movement with which the individual comes into contact with religion, which goes from absolute exteriority towards internalisation. As Patočka stated, religion is given as perfect from the outside and is meant to be taken as it is. Therefore, a person who relies solely on religion differs enourmosly from the beggar Love; their life is built around dogmas and certainties, their existence is characterised by contentment with what they are given, they are sure of the ultimate destination they will reach and believe it to be considerably more important than the journey to get there.

But because they steer away from the dimention of doubt, they are depriving themselves of the liberty that comes with philosophy, which can be ultimately defined as possession of the self. Even though there can be no such thing as absolute interiority, because it is impossible to remain immune to the influence of one’s surroundings, philosophy is what gives interiority the most space of action, therefore granting the highest level of freedom to the individual.

Concerning art, however, I found Patočka’s consideration of it to be extremely reductive.
In the first line of this passage, he states that poetry is closely associated with myth and religion and clearly opposed to philosophy. Then why would some of the greatest poets of all time also be considered to be
pivotal philosophers? In the works of a poet like Giacomo Leopardi, art and philosophy coincide perfectly.
He is the perfect example of how art does not necessarily have to come from an exterior revelation, but can be a mean through which philosophical investigation is brought out and made accessible to the self and to others. Leopardi’s art was neither revealed to him by an external entity nor dictated by the paradigm in which he was living: it was the projection of his interiority, it was rooted in the dimension of doubt and, as such, it evolved continuously. It was undoubtedly free and freeing. Unlike the man of religion, it is not hard to identify Leopardi with the miserable vagabond Love, making clear that he was both, necessarily and indistinguishably, a poet and a philosopher. Therefore, I believe Patočka is commiting a fallacy in categorising art so strictly as a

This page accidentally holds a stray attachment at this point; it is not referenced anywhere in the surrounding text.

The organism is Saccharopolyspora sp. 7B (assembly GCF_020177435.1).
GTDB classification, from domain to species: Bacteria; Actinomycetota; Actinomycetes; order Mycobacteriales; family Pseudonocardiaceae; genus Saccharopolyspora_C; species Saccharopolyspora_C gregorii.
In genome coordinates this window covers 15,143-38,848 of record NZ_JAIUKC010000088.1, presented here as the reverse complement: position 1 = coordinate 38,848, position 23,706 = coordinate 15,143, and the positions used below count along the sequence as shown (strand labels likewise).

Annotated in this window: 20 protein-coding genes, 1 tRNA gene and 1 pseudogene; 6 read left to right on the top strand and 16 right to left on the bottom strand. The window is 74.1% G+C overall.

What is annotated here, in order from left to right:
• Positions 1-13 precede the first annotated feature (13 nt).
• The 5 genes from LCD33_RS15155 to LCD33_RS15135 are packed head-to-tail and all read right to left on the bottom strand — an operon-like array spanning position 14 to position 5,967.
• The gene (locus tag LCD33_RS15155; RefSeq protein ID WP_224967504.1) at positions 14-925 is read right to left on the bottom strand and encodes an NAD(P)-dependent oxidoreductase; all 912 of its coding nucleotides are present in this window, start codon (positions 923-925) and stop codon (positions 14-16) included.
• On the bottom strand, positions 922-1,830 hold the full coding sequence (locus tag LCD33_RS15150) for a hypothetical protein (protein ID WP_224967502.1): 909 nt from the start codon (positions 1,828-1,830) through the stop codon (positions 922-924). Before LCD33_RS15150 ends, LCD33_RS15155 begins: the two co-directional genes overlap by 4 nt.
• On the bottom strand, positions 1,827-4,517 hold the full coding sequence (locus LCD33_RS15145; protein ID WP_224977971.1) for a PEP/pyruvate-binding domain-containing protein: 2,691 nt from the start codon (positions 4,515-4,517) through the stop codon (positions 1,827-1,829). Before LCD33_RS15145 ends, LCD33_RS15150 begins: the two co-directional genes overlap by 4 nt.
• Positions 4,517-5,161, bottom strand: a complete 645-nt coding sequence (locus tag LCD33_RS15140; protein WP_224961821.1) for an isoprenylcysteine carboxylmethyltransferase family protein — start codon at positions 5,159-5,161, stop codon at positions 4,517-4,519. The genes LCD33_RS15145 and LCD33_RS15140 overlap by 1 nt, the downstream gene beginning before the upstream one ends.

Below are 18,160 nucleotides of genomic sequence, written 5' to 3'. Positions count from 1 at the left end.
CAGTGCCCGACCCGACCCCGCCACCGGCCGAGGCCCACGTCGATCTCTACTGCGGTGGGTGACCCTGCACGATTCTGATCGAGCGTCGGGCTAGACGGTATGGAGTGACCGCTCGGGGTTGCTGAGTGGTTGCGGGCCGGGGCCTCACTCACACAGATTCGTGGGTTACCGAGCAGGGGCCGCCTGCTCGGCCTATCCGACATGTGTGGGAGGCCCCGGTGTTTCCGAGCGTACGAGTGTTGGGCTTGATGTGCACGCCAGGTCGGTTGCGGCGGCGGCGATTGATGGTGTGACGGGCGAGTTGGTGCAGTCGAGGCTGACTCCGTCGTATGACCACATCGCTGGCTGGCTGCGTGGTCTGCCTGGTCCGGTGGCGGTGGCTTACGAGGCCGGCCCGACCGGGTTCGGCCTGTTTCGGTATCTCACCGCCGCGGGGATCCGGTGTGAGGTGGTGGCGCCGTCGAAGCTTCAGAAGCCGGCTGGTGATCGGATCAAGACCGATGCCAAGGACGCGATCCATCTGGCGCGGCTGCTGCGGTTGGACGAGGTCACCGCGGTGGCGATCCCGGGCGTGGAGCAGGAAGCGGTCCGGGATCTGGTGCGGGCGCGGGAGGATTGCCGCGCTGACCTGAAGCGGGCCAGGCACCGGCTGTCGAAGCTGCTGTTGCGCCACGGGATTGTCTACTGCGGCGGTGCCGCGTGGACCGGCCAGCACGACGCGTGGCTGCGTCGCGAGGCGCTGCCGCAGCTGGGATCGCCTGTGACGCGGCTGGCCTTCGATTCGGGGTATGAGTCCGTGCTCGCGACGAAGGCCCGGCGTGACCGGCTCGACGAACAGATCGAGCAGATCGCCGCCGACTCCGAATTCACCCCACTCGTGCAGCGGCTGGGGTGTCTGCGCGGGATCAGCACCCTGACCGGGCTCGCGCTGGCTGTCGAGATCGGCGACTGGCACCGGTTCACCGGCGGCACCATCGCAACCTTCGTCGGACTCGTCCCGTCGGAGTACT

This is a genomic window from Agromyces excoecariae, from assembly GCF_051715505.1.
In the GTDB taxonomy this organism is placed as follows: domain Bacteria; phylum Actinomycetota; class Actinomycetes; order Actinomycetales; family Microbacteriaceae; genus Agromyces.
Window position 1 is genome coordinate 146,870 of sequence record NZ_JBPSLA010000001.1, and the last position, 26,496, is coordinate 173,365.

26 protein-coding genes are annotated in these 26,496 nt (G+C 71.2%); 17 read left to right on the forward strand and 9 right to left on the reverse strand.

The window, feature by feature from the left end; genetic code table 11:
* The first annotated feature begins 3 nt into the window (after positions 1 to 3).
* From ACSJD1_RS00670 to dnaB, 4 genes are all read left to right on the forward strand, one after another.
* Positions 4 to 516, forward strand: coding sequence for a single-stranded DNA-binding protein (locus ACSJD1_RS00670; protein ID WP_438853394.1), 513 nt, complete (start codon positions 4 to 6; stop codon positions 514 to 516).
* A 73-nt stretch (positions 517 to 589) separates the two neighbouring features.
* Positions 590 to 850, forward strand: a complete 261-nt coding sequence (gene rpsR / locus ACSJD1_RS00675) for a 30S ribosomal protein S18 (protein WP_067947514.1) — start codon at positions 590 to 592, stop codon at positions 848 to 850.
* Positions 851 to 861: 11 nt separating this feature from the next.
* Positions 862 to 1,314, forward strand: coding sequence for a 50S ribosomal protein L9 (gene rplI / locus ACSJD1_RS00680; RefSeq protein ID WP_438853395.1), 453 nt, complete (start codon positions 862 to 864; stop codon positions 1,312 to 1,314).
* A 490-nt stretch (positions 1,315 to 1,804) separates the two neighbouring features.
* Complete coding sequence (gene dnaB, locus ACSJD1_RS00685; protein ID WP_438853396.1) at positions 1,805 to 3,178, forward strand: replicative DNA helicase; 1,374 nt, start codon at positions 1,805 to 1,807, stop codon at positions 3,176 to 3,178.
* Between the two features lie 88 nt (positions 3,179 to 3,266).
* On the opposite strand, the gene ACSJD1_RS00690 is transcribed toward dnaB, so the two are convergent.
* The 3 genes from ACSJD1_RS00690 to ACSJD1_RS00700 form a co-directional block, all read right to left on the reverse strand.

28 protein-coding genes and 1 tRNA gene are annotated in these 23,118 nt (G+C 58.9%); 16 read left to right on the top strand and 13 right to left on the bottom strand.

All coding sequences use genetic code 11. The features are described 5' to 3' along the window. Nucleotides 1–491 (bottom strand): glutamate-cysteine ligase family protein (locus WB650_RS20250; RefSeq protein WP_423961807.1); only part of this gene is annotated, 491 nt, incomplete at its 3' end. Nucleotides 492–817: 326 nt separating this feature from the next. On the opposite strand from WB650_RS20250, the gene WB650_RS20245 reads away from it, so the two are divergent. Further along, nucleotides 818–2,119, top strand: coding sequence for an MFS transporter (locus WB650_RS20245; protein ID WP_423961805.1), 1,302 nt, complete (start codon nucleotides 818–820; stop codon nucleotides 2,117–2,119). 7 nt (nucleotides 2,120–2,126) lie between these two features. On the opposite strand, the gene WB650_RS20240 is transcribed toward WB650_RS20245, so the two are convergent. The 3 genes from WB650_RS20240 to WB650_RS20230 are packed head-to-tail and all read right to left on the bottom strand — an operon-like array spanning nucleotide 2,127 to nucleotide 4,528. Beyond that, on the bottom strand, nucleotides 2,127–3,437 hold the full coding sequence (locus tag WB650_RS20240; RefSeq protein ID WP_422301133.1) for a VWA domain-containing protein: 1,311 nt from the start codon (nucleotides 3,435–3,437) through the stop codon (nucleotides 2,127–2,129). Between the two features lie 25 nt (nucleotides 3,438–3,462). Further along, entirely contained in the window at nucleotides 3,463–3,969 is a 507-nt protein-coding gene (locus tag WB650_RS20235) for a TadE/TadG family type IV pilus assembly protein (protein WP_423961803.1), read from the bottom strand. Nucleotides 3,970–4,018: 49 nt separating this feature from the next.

product of the possession of the self by the divinity. I would rather consider art as fluid, belonging to a spectrum, where on one side lies the spiritual, revelatory aspect of life, and on the opposite does the endless
philosophical pondering. The greatest liberty the artist is entitled to, is that to choose where on this spectrum